Enterprises today face an environment in which expanding data volumes are trapped in a siloed, multi-generational IT landscape, and that’s a problem. Siloed data and compartmentalized workstreams place a drag on the speed of business and translate into missed opportunities. Equally problematic, petabyte-scale data volumes have their own gravities, and — for reasons of efficiency and economics — now require processing closer to their sources. Why? First, businesses want to minimize time to insight, and processing data at speed remains the priority. Second, the costs of data egress and data movement mean that localized processing is now the most efficient approach.
Meanwhile, from an organizational perspective, data science and analytics teams want frictionless access to all data, wherever it resides, to speed time to insight and foster innovation via broad-based collaboration across diverse teams. In this context, we see five critical trends in enterprise analytics that any organization looking to build out analytics and AI initiatives should keep top of mind:
More data is now produced outside traditional data centers — quite a lot more, and particularly at the edge. All of that data needs to be processed efficiently and at the speed of business. Data science teams seek to deliver real-time insights and advantage by analyzing data in-place, and organizations need strategies to make it possible.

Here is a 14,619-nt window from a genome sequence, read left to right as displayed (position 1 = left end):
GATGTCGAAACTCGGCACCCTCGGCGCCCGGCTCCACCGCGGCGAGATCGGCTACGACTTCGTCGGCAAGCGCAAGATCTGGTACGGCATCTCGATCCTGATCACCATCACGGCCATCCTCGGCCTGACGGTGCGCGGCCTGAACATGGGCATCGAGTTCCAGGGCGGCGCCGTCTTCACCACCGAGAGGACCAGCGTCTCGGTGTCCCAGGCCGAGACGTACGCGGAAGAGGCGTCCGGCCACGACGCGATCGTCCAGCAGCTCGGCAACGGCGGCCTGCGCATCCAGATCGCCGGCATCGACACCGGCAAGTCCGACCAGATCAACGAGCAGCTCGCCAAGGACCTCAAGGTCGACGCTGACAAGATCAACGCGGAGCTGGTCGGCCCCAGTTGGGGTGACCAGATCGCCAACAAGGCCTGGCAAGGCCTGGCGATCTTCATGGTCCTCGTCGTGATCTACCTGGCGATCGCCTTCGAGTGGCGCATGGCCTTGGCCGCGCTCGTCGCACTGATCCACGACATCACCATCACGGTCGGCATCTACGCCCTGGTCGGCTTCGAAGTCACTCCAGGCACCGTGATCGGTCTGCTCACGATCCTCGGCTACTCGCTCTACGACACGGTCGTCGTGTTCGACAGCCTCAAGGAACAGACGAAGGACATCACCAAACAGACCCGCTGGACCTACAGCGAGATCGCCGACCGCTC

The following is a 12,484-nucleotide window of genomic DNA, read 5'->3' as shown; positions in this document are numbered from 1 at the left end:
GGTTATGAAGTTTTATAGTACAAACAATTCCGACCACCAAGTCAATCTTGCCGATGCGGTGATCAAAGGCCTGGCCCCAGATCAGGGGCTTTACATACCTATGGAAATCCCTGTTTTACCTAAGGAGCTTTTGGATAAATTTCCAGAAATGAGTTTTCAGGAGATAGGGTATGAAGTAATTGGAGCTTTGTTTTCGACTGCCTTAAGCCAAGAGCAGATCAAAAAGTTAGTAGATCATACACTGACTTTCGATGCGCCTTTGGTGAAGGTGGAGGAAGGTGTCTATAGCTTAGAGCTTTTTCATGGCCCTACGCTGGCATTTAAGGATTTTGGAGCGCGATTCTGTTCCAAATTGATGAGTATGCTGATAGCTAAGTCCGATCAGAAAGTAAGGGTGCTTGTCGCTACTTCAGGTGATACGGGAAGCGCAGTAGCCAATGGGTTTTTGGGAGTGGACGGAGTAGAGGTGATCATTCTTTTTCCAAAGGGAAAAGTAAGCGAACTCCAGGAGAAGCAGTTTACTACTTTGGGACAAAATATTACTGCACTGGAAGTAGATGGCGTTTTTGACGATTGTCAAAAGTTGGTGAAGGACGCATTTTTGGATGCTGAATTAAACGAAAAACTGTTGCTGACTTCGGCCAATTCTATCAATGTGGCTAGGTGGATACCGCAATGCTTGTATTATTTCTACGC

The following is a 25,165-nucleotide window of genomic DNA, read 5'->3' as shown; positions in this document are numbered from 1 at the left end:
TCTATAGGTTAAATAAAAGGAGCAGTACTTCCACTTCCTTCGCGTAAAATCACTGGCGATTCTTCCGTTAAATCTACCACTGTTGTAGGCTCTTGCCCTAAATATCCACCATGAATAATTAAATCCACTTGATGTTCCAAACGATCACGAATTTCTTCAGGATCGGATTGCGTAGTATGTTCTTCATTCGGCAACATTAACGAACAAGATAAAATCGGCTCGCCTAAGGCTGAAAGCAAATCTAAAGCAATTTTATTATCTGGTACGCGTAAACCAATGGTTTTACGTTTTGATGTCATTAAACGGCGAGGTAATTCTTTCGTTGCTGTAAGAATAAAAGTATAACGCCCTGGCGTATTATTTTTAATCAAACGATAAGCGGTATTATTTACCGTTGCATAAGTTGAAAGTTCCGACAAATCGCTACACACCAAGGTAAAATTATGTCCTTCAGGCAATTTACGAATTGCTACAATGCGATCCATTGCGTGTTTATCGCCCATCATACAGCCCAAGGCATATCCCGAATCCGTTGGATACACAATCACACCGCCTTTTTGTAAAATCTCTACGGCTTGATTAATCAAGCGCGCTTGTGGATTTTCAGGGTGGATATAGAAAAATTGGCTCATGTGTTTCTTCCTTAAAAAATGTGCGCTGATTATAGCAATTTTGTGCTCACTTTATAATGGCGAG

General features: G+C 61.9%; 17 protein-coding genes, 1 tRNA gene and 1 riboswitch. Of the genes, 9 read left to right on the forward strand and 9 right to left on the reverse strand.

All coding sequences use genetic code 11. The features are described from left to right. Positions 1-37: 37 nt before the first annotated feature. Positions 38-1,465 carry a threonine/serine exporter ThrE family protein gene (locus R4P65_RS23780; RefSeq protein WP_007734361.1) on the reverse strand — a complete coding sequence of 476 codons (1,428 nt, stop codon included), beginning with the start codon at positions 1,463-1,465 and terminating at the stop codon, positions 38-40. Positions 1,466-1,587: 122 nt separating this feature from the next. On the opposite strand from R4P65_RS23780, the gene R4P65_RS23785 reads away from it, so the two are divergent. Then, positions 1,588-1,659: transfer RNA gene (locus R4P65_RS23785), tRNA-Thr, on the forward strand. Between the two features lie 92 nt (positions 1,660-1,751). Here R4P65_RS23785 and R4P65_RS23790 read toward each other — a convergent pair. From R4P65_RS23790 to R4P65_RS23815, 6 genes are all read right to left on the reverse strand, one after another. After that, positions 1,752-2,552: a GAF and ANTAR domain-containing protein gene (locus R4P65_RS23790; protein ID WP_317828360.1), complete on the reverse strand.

The edge has evolved to meet the demands of efficiently ingesting and analyzing a tsunami of data, and that has meant deploying compact computational capabilities that enable edge-based analytics to process data as close to the source as possible. IT needs to master edge-based infrastructure and deploy holistic data management solutions that cover the edge as easily as they do the data center.
There’s broad-based demand for analytics across the enterprise. IT leaders need to enable business intelligence (BI) users alongside SQL users. They also need ways to accelerate AI initiatives even while supporting legacy Hadoop workloads and new Spark and machine learning (ML) projects. And each of those customers needs access to the same data! Organizations need to power analytics team productivity by eliminating data silos and securing flexible, high-density infrastructure that can serve all data customers at speed and at scale.